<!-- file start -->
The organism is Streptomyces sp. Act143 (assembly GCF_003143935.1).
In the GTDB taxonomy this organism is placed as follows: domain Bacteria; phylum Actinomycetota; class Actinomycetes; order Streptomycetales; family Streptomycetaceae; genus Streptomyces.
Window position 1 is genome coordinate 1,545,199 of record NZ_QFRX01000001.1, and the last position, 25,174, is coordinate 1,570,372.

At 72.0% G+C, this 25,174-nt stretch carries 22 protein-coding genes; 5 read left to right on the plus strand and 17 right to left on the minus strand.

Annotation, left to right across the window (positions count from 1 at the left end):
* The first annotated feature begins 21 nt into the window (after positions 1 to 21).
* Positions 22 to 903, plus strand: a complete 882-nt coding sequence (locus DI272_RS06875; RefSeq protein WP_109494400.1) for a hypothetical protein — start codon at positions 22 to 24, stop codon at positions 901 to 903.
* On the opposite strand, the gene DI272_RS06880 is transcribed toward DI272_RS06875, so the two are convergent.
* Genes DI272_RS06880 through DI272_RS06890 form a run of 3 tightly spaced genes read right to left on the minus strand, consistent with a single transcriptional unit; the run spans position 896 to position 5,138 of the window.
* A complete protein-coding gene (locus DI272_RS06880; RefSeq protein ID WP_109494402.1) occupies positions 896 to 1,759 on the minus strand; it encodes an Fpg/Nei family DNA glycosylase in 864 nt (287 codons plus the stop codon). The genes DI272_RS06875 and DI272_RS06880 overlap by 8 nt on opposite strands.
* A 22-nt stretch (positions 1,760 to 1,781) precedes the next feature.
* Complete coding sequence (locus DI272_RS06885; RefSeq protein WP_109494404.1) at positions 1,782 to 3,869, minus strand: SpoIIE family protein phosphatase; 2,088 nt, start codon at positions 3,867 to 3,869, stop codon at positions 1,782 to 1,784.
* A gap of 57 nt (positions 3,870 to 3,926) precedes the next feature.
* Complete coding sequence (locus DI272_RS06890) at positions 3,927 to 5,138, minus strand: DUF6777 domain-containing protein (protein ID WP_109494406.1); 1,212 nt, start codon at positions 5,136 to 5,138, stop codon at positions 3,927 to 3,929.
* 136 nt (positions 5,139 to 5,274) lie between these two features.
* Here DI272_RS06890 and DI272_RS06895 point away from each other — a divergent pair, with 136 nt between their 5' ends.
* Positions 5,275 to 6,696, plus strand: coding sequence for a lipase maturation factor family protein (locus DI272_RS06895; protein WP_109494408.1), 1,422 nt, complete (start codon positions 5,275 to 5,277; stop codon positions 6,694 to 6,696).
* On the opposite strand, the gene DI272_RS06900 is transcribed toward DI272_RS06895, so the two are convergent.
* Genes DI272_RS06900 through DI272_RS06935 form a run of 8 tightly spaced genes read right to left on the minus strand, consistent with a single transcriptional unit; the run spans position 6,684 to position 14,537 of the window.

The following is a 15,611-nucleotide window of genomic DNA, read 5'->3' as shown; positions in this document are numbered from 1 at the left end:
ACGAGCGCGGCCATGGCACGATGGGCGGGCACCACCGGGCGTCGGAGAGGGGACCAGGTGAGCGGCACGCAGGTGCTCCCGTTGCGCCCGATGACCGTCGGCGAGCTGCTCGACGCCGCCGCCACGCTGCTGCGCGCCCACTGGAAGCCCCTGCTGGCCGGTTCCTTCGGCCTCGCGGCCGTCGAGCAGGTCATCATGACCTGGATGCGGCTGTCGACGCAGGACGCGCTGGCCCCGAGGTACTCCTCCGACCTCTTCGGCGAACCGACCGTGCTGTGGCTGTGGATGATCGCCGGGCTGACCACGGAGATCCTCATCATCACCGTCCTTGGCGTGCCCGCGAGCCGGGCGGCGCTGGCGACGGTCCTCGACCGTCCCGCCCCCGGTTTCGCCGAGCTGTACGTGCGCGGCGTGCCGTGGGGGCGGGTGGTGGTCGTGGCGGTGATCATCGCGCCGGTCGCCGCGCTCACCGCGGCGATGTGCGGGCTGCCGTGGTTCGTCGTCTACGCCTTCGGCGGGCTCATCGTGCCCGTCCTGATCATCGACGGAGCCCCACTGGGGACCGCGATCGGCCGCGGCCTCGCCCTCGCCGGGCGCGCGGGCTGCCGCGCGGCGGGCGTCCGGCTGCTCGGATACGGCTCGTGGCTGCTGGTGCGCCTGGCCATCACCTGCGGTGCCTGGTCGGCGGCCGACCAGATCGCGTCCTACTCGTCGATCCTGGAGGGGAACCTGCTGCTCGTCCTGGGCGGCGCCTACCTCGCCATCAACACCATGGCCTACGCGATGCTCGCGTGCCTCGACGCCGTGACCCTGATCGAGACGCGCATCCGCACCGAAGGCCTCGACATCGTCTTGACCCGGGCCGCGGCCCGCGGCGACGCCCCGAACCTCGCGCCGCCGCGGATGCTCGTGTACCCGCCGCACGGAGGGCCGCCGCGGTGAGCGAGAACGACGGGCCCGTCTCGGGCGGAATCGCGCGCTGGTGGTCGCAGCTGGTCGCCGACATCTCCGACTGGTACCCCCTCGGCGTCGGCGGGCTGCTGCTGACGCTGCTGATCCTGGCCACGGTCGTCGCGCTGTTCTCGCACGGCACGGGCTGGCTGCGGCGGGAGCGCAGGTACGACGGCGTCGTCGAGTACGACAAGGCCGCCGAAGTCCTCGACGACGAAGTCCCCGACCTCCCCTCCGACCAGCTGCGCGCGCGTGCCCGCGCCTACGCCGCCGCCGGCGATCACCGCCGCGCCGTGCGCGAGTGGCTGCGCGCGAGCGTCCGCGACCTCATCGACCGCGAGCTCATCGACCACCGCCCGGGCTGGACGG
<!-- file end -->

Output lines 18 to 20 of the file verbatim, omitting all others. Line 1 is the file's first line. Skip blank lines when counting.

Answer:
* On the opposite strand, the gene DI272_RS06900 is transcribed toward DI272_RS06895, so the two are convergent.
* Genes DI272_RS06900 through DI272_RS06935 form a run of 8 tightly spaced genes read right to left on the minus strand, consistent with a single transcriptional unit; the run spans position 6,684 to position 14,537 of the window.

The following is a 15,611-nucleotide window of genomic DNA, read 5'->3' as shown; positions in this document are numbered from 1 at the left end: